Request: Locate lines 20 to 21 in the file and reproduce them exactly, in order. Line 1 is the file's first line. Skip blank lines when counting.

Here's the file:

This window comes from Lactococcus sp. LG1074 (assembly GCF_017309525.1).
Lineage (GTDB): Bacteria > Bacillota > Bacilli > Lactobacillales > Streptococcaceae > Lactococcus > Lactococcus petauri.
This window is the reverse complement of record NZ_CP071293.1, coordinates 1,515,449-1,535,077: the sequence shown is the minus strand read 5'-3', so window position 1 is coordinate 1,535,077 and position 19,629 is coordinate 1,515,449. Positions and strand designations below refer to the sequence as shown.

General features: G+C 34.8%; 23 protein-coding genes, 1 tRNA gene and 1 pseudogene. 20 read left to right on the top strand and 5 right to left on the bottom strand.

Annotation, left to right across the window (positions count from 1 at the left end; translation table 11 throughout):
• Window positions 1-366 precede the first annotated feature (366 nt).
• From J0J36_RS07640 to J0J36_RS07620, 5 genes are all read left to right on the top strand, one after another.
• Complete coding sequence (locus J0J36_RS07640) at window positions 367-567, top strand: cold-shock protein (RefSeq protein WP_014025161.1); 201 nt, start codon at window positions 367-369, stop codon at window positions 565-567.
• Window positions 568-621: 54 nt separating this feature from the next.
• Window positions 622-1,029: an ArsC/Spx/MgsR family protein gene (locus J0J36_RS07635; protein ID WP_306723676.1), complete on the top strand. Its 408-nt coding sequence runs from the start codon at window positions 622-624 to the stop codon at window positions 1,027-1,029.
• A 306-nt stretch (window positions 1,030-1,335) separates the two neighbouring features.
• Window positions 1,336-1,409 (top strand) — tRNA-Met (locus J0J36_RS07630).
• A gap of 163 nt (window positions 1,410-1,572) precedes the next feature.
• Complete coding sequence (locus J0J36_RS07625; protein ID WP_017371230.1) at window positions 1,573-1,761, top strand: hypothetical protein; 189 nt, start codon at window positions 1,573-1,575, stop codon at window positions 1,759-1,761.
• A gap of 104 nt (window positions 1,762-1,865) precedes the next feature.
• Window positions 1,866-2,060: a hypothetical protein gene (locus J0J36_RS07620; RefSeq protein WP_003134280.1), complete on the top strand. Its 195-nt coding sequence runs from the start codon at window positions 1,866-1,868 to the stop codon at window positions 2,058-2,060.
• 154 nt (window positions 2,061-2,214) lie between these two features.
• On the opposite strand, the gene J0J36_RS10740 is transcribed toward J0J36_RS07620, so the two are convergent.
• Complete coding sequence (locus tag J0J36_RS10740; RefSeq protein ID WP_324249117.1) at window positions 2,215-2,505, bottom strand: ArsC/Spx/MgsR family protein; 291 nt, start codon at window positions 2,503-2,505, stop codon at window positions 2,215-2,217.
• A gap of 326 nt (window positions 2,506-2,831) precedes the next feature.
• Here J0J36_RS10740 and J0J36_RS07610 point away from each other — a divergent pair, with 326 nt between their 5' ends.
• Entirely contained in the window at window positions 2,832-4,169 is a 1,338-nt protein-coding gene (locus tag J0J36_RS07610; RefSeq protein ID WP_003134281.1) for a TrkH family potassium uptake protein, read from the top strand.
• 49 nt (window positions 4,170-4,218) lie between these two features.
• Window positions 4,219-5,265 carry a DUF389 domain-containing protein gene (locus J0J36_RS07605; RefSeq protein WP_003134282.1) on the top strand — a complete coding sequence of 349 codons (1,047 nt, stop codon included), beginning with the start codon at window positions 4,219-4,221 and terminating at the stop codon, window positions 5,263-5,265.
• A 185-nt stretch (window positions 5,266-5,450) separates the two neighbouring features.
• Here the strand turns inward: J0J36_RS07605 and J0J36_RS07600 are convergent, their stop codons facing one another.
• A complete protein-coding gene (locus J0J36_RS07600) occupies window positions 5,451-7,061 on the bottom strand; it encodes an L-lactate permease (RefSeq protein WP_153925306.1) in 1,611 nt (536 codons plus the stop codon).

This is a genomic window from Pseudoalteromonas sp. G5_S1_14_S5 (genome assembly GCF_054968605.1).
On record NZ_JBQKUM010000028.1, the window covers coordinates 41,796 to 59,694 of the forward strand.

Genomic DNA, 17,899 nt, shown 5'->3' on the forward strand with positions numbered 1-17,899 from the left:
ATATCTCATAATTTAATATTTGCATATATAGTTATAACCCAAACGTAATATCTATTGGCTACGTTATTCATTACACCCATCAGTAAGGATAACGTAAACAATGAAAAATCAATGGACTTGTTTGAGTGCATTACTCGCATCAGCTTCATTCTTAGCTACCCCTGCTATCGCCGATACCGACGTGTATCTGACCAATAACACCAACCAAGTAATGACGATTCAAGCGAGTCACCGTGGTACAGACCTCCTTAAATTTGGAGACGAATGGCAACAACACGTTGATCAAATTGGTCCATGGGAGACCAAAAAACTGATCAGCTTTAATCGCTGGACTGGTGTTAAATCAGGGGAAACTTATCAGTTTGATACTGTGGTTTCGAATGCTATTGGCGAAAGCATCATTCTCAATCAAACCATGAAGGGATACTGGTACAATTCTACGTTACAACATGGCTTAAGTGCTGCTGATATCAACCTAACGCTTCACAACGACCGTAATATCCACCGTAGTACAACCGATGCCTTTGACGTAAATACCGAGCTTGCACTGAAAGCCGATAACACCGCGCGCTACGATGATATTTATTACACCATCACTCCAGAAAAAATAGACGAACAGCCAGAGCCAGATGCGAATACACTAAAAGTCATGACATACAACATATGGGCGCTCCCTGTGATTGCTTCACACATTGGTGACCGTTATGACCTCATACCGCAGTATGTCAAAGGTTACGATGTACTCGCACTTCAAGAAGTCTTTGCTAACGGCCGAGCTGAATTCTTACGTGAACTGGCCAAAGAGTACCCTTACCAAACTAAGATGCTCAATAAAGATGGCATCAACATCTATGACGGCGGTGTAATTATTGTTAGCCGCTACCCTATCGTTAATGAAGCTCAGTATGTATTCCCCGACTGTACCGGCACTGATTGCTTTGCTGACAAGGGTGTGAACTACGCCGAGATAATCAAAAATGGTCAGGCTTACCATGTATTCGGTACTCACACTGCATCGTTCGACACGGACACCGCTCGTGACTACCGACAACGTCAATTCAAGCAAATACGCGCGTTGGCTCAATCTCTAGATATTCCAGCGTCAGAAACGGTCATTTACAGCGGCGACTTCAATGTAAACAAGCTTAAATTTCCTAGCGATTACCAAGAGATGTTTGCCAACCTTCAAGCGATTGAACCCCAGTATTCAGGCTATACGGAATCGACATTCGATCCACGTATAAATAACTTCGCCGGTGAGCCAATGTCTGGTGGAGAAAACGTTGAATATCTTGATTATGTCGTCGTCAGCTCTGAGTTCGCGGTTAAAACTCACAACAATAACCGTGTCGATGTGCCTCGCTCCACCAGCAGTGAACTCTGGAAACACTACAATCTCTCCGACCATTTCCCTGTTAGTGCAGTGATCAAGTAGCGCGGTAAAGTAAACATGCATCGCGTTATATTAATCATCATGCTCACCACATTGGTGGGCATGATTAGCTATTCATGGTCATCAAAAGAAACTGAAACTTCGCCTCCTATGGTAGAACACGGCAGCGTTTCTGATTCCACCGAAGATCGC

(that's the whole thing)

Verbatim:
• A gap of 326 nt (window positions 2,506-2,831) precedes the next feature.
• Here J0J36_RS10740 and J0J36_RS07610 point away from each other — a divergent pair, with 326 nt between their 5' ends.